Thanks to Beyoncé and Jay-Z, Visitors Went 'Apeshit' at the Louvre in 2018—But a Fan Cries Foul

“Apeshit” - The Carters
“Apeshit” - The Carters
Screenshot: Beyoncé (Vevo)

Come through, cultural influence! The Louvre may have already been the most popular museum in the world, but thanks to two of the most popular entertainers in the world (and one of the most powerful couples), the famed French museum broke a new record in 2018.


According to The Guardian, over 10 million people visited the Louvre in 2018, marking a 25 percent rise in visitors over the previous year, making it their best year since 2012, when 9.7 million visitors walked their halls.

To what do they owe this uptick? Museum director Jean-Luc Martinez credits the Carters in part, who filmed their “Apeshit” video amongst some of the best-known artworks in the world.

“The Beyoncé video, like the opening of the Louvre museum in Abu Dhabi, ensured that the Louvre was talked about across the world,” Martinez said. “[A]nd one of the consequences of that is the spectacular rise in visitor numbers last year.”

The vision for the video, which dropped on June 16, 2018, was pitched to the museum during a May visit by the couple, who have visited no less than four times over the previous decade—famously bringing daughter Blue Ivy and taking selfies in 2014. Their high art-meets-hip hop visual concept easily won over the institution’s administration.

“The deadlines were very tight, but the Louvre was quickly convinced because the synopsis showed a real attachment to the museum and its beloved artworks,” a spokesperson told Vulture at the time, declining to disclose the rental fee for the unprecedented access.

The agreement certainly paid off for the museum, who leveraged the celebrity endorsement—and their predominantly millennial clientele—by launching a 90-minute “Jay-Z and Beyoncé at the Louvre” tour in July, inspired by the video.


But if Beyoncé has inspired greater art appreciation and revenue for the Louvre, at least one fan is now asking for compensation, due to a lack of visual access.

According to The Hollywood Reporter, Bey’s Parkwood Entertainnment is starting the new year as the target of a class-action lawsuit by a New York woman named Mary Conner. Conner, whom, according to the filing, has “no vision whatsoever,” claims the star’s website violates the Americans With Disabilities Act by not accommodating the visually impaired.


“The one and only form of entertainment that truly presents an even playing field between the visually impaired and the sighted is the joy of music,” Conner’s attorney, Dan Shaked wrote in the formal complaint. “Plaintiff dreams of attending a Beyonce concert and listening to her music in a live setting. However, when she browsed the website, she encountered numerous barriers which limited her accessibility to the goods and services offered on the website.”

Amongst numerous issues, Conner’s complaint cites the lack of alt-text code on the website, which can be read by a screen-reader. As a result of what she terms an “exclusively visual interface,” she claims to be dependent on a sighted companion to browse the site and make purchases.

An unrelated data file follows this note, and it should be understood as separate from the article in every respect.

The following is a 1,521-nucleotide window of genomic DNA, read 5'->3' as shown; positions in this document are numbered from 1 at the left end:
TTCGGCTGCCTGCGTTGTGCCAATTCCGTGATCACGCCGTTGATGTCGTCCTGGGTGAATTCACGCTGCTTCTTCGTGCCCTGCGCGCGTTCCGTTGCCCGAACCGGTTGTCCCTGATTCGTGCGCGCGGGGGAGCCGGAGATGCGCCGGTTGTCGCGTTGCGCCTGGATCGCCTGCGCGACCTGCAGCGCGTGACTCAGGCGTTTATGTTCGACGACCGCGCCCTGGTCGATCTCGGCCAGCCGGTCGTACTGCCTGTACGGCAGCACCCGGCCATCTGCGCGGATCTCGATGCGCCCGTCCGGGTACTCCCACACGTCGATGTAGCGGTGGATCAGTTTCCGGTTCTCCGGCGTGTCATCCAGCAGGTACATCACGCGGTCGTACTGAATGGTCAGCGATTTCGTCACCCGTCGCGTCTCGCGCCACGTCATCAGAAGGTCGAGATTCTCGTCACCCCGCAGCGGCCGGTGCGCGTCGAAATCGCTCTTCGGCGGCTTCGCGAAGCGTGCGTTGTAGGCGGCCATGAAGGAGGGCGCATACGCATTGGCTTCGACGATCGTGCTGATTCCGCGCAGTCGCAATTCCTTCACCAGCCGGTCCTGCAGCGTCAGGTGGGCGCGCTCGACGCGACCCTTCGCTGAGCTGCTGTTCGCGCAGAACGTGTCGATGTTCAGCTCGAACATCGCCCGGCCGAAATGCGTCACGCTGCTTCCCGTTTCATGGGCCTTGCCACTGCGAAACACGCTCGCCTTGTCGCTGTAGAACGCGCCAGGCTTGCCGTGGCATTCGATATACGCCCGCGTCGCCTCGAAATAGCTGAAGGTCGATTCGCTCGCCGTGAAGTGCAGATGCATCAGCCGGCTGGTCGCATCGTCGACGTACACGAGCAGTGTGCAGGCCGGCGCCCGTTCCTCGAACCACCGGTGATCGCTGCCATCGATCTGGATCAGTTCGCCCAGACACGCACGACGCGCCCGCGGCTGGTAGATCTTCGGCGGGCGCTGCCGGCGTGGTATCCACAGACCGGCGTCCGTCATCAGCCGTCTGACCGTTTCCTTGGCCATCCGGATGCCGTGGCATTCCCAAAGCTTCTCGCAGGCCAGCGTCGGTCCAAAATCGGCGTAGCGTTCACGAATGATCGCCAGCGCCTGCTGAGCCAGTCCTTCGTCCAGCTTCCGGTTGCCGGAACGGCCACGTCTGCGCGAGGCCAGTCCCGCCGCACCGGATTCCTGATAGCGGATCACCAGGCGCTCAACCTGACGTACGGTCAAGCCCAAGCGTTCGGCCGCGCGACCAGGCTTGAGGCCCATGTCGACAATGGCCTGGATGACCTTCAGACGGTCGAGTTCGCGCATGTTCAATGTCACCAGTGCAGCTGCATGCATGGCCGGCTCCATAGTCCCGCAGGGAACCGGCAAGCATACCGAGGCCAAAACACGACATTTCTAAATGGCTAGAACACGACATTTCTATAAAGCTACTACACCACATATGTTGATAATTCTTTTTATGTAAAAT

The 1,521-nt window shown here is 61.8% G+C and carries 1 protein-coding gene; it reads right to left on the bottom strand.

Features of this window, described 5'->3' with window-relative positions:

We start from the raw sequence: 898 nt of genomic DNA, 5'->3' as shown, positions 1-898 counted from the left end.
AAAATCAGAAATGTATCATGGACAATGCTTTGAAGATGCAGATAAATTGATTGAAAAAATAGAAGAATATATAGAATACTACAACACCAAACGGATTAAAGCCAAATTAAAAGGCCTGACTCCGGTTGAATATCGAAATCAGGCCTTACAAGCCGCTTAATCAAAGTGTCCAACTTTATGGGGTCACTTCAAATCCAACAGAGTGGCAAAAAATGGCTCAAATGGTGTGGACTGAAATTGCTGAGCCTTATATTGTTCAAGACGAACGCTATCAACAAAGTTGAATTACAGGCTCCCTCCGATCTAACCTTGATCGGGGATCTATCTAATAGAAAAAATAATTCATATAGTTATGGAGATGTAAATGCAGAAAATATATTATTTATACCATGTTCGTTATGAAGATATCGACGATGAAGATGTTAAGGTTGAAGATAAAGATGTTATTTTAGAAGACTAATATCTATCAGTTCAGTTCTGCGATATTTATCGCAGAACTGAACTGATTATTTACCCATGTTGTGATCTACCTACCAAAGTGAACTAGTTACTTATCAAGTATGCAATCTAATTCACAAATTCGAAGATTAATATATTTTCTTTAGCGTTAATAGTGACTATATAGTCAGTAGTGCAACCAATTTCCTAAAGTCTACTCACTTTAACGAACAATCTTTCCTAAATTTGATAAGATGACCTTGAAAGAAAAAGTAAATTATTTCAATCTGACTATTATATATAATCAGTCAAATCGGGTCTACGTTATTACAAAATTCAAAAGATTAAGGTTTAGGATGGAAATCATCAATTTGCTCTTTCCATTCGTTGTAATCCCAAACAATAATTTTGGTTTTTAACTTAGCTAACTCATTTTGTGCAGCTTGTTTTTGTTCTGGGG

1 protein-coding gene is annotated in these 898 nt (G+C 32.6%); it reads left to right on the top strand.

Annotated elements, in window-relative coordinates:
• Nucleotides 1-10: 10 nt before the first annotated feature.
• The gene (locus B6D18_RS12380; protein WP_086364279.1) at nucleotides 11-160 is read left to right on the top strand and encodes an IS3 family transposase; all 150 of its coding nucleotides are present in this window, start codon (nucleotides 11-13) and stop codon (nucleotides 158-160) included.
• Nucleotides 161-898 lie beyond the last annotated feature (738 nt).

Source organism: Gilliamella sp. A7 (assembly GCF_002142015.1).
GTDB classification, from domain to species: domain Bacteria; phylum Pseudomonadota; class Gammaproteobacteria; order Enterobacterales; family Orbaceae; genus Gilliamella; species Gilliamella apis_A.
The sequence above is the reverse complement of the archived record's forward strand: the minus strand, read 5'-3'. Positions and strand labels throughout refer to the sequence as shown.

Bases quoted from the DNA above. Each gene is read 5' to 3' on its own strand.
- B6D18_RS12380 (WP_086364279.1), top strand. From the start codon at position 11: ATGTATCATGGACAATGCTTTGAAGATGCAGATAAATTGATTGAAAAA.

In addition to seeking an injunction that would require Parkwood to make requisite changes for full accessibility, Conner is seeking “compensatory damages for class members who have ‘been subjected to unlawful discrimination,’” according to THR. Potential co-plaintiffs would include “all legally blind individuals in the United States who have attempted to access and as a result have been denied access to the enjoyment of goods and services offered by, during the relevant statutory period.”

While we fully support full accessibility to the physically impaired and agree that Parkwood should take any and all necessary measures to extend its experience to all of Beyoncé’s fanbase, we admittedly raised an eyebrow at the demand for compensatory damages from a purported fan during an otherwise awareness-raising moment. As of press time, Parkwood had not responded to THR’s request for a comment on the case.

Maiysha Kai is managing editor of The Glow Up, host of The Root Presents: It's Lit! podcast and Big Beauty Tuesdays, and your average Grammy-nominated goddess next door. May I borrow some sugar?


Optimistic Prime

I do work on accessibility of technology products/services for people with disabilities. I’ve only started doing this work in the last year or so, but I’ve come to learn how appallingly common it is for tech creators - including myself - not to think about even simple shit that makes their experiences at least usable by people with disabilities. Some of this shit, like alt text, isn’t even hard or expensive.

Given that I know I hate when white people judge whether black people have “suffered enough” to deserve compensatory damages, and that I’m not disabled, I’m going to refrain from opining on whether ole girl should be suing for compensatory damages or questioning her fandom because she demands to be able to experience something just like everyone else.